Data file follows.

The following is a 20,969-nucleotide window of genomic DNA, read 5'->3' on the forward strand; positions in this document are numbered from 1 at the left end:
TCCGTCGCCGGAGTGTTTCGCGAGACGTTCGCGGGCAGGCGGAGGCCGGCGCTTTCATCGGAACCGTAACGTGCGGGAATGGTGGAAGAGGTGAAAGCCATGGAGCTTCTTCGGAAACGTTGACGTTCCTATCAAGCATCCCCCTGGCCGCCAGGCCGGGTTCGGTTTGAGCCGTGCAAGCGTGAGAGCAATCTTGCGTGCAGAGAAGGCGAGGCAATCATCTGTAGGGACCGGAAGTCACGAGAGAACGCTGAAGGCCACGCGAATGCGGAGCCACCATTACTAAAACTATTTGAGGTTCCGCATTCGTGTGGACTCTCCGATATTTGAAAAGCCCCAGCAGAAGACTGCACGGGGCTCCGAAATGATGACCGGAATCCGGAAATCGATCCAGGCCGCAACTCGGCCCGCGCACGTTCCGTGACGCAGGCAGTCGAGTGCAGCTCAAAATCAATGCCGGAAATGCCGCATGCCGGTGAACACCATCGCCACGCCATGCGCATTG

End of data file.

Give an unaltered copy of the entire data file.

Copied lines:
The following is a 20,969-nucleotide window of genomic DNA, read 5'->3' on the forward strand; positions in this document are numbered from 1 at the left end:
TCCGTCGCCGGAGTGTTTCGCGAGACGTTCGCGGGCAGGCGGAGGCCGGCGCTTTCATCGGAACCGTAACGTGCGGGAATGGTGGAAGAGGTGAAAGCCATGGAGCTTCTTCGGAAACGTTGACGTTCCTATCAAGCATCCCCCTGGCCGCCAGGCCGGGTTCGGTTTGAGCCGTGCAAGCGTGAGAGCAATCTTGCGTGCAGAGAAGGCGAGGCAATCATCTGTAGGGACCGGAAGTCACGAGAGAACGCTGAAGGCCACGCGAATGCGGAGCCACCATTACTAAAACTATTTGAGGTTCCGCATTCGTGTGGACTCTCCGATATTTGAAAAGCCCCAGCAGAAGACTGCACGGGGCTCCGAAATGATGACCGGAATCCGGAAATCGATCCAGGCCGCAACTCGGCCCGCGCACGTTCCGTGACGCAGGCAGTCGAGTGCAGCTCAAAATCAATGCCGGAAATGCCGCATGCCGGTGAACACCATCGCCACGCCATGCGCATTG